Hearing on Motion to Continue (for DNA testing) 27 January 1989
Transcript of Trial
The entire 1,500 page transcript of the March, 1989, trial of Dennis Dechaine in Knox County Superior Court in Rockland Maine. The trial began on Monday, March 6 with jury selection. The transcript’s
Volume 1 begins on Tuesday, March 7, and went to the Jury two weeks later on Friday the 17th. At noon on Saturday, after 10 hours of deliberation, the jury returned with guilty verdicts.
The transcript itself is exactly as it was produced by the court reporter. Hence there are passages which are confusing, sometimes because of the reporter’s mis-hearing what was said, or because of typos. There are also unfortunately several instances of missing and even one or two rumpled pages.
Rush to judgment meets the wrong person / time / place
Dennis Dechaine, a 30-year-old otherwise hard-working Bowdoinham, Maine farmer with two college degrees, spent the afternoon of July 6, 1988 foolishly but innocently getting high and rambling around in the woods. He emerged into the waiting arms of law enforcement, who were out looking for a missing girl.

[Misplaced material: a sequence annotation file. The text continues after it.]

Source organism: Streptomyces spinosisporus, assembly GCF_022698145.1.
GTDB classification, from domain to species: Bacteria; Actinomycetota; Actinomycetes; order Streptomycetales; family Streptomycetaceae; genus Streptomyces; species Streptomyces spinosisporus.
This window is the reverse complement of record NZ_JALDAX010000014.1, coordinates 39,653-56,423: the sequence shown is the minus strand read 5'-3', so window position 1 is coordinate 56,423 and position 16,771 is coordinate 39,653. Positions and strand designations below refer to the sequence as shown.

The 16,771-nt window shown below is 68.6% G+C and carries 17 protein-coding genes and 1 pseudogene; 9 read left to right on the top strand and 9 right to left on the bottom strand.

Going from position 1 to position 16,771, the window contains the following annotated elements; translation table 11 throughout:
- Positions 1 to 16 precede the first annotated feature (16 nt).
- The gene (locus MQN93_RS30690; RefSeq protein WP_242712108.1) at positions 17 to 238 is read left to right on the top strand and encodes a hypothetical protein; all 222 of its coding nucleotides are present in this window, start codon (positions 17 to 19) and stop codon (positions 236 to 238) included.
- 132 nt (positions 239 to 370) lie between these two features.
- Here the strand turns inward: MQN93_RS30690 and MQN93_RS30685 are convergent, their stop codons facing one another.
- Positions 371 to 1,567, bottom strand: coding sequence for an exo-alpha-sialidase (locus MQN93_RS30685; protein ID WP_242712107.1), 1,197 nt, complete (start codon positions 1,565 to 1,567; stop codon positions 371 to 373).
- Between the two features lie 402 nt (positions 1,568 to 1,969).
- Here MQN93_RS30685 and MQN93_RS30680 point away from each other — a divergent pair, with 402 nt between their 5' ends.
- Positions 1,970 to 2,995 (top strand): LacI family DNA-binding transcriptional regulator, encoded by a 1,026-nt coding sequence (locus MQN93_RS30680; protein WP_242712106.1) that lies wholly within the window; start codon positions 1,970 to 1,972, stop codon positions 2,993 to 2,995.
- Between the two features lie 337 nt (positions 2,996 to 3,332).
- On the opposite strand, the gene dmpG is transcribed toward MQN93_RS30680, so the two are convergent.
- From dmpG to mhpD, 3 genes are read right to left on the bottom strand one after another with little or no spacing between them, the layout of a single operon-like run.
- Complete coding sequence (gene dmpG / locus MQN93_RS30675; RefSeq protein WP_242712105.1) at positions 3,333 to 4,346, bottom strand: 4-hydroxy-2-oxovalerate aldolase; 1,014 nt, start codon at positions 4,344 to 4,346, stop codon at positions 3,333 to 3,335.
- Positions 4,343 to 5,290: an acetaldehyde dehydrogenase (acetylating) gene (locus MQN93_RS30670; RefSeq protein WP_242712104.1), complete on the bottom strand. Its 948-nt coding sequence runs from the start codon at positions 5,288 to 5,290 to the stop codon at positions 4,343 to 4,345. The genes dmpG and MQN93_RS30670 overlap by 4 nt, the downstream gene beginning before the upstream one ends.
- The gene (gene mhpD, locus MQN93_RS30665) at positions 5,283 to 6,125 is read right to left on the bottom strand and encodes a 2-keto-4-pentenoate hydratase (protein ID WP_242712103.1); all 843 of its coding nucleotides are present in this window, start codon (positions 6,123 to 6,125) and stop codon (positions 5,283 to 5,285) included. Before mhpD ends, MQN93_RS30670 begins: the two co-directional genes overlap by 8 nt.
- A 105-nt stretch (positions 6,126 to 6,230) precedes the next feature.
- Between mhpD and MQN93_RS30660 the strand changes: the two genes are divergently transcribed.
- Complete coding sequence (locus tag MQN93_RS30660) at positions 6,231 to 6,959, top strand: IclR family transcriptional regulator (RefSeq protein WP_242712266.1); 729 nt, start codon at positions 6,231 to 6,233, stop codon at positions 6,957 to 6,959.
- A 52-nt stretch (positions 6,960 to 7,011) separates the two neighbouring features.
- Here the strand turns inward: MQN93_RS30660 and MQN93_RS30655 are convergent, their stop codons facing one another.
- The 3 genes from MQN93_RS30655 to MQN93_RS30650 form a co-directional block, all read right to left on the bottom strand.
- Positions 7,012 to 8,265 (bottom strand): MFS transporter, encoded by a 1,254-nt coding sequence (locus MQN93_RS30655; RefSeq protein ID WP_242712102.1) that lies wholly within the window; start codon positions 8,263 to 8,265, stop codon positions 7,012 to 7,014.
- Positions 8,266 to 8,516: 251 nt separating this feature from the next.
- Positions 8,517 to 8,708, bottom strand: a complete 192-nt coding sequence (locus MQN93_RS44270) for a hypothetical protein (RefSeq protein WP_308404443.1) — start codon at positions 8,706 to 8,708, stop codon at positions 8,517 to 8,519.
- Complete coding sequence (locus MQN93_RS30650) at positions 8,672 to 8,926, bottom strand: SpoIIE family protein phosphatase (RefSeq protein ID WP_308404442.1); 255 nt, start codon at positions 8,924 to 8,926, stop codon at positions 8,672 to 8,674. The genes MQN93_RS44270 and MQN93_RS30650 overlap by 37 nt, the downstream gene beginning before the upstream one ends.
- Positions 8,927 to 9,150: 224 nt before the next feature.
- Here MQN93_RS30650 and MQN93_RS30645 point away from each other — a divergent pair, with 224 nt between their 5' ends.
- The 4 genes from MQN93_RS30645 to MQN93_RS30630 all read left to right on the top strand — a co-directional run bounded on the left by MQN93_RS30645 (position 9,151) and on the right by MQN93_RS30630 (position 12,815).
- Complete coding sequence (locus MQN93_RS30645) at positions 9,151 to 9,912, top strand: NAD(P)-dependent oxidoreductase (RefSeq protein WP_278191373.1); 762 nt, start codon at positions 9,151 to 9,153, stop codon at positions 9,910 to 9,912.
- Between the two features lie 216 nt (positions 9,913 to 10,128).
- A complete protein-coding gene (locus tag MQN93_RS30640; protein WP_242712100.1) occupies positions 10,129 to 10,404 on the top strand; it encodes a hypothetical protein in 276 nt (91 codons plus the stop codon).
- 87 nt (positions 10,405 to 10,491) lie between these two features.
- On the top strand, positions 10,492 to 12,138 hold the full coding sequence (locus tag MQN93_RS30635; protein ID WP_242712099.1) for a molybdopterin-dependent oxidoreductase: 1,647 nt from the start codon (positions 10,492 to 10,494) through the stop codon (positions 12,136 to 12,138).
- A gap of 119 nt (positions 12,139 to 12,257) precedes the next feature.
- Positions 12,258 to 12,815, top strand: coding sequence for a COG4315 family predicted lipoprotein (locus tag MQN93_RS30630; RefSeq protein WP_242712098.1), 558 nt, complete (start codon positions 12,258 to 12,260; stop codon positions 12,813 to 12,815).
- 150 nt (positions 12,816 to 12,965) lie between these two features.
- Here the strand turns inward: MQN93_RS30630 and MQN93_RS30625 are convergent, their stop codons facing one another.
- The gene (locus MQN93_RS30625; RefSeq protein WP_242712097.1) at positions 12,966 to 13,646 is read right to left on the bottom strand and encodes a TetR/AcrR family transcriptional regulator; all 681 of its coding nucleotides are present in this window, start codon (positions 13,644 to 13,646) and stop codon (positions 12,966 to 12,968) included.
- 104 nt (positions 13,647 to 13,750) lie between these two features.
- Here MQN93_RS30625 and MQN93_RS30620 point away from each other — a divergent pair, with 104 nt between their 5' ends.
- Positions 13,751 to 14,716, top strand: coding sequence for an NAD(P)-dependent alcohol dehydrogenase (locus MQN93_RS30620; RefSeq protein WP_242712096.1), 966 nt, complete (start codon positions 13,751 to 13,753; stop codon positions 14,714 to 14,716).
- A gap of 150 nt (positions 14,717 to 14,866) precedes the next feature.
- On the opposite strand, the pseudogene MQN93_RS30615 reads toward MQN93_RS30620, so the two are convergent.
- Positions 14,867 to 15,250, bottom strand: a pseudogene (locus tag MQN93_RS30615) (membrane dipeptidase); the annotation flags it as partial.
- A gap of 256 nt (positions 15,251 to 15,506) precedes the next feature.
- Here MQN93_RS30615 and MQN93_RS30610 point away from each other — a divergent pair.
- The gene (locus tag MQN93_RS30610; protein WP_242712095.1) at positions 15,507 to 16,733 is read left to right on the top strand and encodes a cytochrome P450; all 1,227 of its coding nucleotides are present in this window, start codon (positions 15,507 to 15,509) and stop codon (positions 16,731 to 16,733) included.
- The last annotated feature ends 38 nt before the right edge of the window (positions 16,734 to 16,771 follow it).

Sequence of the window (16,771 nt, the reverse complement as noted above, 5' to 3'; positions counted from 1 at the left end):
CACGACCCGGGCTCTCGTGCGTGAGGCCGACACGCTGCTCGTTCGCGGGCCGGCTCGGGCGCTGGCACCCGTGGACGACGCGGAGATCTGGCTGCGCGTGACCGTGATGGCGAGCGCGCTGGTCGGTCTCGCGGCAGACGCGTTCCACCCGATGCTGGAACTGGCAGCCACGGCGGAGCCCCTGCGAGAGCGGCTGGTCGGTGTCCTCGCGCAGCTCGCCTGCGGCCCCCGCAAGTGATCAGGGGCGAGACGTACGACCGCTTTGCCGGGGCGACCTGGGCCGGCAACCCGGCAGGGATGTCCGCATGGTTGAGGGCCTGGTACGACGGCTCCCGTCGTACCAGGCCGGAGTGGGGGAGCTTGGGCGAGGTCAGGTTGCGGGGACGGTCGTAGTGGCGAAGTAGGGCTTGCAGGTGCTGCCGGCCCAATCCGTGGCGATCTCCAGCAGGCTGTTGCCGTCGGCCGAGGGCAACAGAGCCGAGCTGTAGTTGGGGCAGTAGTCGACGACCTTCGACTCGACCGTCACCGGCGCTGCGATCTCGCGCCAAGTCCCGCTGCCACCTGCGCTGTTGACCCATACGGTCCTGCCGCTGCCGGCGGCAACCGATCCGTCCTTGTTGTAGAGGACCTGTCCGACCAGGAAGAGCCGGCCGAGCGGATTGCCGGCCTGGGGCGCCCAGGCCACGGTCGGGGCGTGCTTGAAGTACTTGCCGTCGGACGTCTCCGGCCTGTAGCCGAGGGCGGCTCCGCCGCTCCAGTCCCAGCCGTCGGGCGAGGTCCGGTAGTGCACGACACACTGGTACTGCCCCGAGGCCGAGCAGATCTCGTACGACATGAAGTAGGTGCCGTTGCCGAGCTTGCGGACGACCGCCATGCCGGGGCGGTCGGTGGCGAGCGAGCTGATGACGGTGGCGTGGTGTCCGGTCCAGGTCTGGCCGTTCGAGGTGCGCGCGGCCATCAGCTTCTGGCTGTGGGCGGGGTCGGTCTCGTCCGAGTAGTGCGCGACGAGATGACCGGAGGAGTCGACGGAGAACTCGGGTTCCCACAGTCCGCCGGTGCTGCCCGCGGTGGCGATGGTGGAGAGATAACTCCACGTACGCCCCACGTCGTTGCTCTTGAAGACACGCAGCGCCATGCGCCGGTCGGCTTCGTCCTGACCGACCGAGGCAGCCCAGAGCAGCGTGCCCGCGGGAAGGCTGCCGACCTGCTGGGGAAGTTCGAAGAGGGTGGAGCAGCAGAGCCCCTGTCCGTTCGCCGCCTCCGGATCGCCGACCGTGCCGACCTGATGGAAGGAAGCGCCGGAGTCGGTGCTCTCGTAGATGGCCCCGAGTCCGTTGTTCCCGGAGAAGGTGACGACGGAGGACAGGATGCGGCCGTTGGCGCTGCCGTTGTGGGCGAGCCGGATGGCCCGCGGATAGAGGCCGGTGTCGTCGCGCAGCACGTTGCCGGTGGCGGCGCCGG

Two days later, the stark reality of the situation came clear: Sarah Cherry, a 12-year-old girl abducted from her first baby-sitting job, was found tortured, murdered and partially buried under leaves in the woods. Because the actual perpetrator had used objects taken from Dennis’s parked truck to commit the crime, and misled police by dropping items identifying the young farmer at the site of the initial abduction, investigators ignored or contaminated significant evidence of the real perpetrator’s identity and put all their energy into building a case against the man they already had in custody.